- Narrated by
It is Halloween night, and the local museum in King's Lynn is preparing for an unusual event - the opening of a coffin containing the bones of a medieval bishop. But when Ruth Galloway arrives to supervise, she finds the museum's curator lying dead beside the coffin. It is only a matter of time before she and DI Nelson cross paths once more, as he is called in to investigate. Soon the museum's wealthy owner lies dead in his stables, too. These two deaths could be from natural causes - but Nelson isn't convinced.
If I wanted to be picky about this book I could say that Elly Griffiths has recently discovered Australian Aboriginal archaeology and anthropology. If you didn't know anything about 19th and early 20th century collection of indigenous artefacts and bones and their transportation to colonial "mother countries", and the consequent recent struggles to have these items returned for burial in their homelands, then you will after reading A ROOM FULL OF BONES. For me as an Australian reader it is interesting to find this as a topic running through the book. I thought it was good too that Elly Griffiths points out for us one of the issues that archaeologists debate: the conundrum of what to do with bones once you have disinterred them.
One comment that I recently read inferred that the story line is "more of the same", i.e. that the reader didn't feel satisfied that the content of the story was sufficiently different to earlier books in the series. I think that criticism was a little unjust. I have read the series from the beginning and I think I enjoyed this one as much as each of the earlier ones.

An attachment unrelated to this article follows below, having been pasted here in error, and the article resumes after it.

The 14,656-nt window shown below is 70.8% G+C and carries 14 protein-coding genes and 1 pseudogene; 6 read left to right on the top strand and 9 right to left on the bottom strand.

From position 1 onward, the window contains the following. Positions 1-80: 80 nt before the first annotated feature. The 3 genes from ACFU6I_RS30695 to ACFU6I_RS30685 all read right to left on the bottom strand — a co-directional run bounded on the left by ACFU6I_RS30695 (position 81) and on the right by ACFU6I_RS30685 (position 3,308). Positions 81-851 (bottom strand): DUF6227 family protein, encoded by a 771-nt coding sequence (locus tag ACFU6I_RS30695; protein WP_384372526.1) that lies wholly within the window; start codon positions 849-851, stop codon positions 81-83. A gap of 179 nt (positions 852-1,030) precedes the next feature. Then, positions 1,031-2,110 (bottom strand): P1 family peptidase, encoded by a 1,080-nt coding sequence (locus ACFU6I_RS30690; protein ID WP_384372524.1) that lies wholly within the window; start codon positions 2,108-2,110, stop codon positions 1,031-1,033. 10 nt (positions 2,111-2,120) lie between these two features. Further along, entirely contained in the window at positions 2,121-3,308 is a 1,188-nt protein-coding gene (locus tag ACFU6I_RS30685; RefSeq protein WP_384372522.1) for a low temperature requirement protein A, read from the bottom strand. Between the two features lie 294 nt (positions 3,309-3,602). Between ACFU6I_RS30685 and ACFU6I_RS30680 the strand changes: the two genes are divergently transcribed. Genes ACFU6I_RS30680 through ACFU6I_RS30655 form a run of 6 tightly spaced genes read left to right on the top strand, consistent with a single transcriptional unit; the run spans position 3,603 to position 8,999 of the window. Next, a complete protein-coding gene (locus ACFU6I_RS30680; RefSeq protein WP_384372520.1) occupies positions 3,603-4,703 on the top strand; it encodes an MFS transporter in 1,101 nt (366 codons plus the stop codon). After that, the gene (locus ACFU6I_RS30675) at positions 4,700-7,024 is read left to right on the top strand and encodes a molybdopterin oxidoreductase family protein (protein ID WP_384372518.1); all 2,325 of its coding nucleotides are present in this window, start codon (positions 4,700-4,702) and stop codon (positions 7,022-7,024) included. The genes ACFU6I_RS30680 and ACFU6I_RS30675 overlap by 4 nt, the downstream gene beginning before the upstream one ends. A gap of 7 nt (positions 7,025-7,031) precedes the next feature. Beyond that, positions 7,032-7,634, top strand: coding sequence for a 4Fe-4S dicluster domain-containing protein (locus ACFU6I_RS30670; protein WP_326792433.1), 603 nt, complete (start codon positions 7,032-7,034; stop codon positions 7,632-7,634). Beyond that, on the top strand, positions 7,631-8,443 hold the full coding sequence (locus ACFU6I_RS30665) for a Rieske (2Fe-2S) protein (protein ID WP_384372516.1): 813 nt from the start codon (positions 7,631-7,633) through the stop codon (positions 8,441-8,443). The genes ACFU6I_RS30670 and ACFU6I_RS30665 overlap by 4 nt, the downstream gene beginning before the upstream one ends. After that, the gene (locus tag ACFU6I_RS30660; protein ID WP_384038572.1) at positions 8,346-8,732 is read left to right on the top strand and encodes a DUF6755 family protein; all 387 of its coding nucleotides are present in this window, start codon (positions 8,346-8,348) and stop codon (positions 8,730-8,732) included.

If you are wondering, this really is a series you should read in order. There is terrific character development and persistence of quite a large number of interesting characters from one book to the next. The books peek into Ruth Galloway's life at intervals, and central to it all is Ruth's relationship to DI Harry Nelson. The sleuthing combination of a forensic archaeologist and a detective is excellent.
In previous reviews I have commented that the story was often written in the present tense which was a little disconcerting. I didn't notice that so much in A ROOM FULL OF BONES, or perhaps if it was there, it didn't not impinge on my reading in quite the same way.
This series capitalises on our interest in the past: there are passing references to Time Team and to tv shows like the Antiques Road Show.
Elly Griffiths is a terrific story teller and I am looking very much forward to #5 in the series.
My rating: 4.5
Other reviews to check
Other Elly Griffiths books reviewed on MiP
4.6, THE CROSSING PLACES (2009)
4.6, THE JANUS STONE (2010)
4.6, THE HOUSE AT SEA'S END (2011)